Even amongst the alien worlds of the deep sea, a recently discovered seafloor "hot spring" is an oddball. The 1,300-foot (400-meter) long area, called a hydrothermal vent field, is studded with spindly chimneys that gleam white and cream in the lights of an underwater robot. Clear water rises from underwater geysers in a nearly invisible shimmer, and tiny worms dot the seascape like daisies scattered across a meadow.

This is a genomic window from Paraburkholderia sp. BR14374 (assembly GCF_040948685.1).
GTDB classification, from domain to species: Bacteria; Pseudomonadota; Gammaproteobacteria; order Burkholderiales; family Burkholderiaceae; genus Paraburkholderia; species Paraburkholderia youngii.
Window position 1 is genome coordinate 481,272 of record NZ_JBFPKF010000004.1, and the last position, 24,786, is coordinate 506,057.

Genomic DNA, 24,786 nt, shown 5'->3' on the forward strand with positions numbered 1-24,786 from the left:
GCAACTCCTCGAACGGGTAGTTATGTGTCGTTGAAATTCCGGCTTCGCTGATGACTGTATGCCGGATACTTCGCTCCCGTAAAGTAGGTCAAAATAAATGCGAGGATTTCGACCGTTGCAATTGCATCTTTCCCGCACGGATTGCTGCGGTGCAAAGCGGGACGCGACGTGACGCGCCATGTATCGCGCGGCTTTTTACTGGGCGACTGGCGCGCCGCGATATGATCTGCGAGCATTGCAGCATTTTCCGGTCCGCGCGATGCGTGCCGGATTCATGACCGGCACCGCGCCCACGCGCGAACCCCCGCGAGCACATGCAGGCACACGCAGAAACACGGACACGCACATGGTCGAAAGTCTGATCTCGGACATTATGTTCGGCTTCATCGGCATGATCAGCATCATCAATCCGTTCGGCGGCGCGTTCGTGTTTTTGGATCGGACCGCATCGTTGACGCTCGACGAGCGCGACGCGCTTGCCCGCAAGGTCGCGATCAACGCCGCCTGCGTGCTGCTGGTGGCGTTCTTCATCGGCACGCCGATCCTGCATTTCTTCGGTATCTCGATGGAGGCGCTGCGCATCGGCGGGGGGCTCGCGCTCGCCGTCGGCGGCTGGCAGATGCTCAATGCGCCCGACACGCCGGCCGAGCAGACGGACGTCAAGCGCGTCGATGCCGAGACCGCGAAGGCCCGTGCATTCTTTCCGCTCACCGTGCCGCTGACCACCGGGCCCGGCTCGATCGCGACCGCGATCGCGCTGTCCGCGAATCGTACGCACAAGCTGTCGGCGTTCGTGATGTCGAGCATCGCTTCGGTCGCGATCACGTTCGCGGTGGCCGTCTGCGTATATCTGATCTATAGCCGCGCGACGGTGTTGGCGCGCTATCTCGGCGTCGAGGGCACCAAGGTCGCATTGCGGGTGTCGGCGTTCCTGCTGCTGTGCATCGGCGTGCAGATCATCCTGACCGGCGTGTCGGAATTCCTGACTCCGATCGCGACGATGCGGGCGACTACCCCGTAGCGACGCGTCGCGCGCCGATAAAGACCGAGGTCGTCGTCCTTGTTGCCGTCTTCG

"The chimneys have a kind of fairy-castle look to them," says Dave Clague, a marine geologist at the Monterey Bay Aquarium Research Institute (MBARI) in Moss Landing, California. That's because the "snow white" spires are built of calcium carbonate, or limestone, he explains.
But despite the fairytale appearance of it all, these